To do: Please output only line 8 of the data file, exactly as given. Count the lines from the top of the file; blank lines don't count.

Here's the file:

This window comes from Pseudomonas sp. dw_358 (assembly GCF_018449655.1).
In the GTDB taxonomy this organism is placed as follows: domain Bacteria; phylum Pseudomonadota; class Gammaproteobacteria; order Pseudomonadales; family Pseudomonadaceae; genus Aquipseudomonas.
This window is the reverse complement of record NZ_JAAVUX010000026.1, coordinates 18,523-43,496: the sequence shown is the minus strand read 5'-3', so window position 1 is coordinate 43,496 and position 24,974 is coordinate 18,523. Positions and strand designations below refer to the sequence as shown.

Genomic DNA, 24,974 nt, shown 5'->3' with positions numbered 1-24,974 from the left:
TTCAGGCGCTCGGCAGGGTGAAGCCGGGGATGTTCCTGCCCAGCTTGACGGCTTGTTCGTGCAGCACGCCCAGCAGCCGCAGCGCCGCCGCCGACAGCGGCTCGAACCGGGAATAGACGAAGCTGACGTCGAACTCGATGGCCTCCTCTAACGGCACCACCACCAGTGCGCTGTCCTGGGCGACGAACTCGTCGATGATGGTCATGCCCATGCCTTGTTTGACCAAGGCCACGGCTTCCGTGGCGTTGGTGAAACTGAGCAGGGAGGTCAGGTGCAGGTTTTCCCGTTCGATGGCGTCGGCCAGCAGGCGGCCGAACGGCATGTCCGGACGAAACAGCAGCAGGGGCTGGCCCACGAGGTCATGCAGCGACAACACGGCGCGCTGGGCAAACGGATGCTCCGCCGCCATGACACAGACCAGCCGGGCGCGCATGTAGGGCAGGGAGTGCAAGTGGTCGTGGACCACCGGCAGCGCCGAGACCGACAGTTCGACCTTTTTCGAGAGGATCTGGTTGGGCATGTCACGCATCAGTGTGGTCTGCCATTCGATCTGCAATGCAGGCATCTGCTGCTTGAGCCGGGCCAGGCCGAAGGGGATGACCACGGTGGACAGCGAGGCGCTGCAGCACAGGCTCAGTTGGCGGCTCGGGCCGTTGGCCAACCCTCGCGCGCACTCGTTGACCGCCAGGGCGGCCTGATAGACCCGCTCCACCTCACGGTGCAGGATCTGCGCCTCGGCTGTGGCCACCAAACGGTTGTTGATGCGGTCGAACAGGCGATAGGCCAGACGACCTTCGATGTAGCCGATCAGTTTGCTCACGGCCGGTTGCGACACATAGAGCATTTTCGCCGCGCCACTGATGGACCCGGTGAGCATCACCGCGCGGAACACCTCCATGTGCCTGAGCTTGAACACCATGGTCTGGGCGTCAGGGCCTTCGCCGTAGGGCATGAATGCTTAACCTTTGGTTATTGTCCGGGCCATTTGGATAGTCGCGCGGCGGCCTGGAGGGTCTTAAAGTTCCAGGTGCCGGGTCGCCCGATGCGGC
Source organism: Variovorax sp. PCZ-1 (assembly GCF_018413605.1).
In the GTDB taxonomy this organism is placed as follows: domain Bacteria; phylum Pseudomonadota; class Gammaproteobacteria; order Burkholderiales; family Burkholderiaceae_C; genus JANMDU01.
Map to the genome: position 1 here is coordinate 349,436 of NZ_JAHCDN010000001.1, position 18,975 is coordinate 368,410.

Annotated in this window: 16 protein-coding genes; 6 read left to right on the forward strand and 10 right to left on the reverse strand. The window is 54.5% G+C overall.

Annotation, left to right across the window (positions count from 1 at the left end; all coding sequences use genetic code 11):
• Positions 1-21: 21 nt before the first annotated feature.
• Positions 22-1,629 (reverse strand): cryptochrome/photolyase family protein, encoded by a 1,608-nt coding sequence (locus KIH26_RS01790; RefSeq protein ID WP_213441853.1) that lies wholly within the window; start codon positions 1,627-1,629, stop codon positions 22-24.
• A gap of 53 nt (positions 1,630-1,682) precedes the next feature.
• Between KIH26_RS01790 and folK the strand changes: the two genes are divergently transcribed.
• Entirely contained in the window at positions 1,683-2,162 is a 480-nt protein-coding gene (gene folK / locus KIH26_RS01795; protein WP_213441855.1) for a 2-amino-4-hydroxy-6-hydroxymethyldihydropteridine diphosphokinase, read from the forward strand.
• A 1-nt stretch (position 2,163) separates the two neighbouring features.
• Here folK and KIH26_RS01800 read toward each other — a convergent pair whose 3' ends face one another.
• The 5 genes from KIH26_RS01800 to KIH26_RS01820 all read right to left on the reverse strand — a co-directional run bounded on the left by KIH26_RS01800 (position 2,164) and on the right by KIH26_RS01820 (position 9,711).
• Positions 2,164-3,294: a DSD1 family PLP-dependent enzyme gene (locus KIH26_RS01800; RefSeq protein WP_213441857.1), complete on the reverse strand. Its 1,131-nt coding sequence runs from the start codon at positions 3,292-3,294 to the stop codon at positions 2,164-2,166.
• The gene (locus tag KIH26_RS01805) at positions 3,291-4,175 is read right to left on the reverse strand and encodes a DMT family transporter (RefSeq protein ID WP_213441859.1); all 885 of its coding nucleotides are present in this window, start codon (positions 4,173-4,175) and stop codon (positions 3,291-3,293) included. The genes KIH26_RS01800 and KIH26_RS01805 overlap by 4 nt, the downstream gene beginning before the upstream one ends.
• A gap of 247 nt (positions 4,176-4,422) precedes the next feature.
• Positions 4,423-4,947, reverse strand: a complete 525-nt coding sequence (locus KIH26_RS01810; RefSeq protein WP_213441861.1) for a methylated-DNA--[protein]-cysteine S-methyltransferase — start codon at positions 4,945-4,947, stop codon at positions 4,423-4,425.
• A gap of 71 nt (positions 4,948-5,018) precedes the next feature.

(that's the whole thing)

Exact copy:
Map to the genome: position 1 here is coordinate 349,436 of NZ_JAHCDN010000001.1, position 18,975 is coordinate 368,410.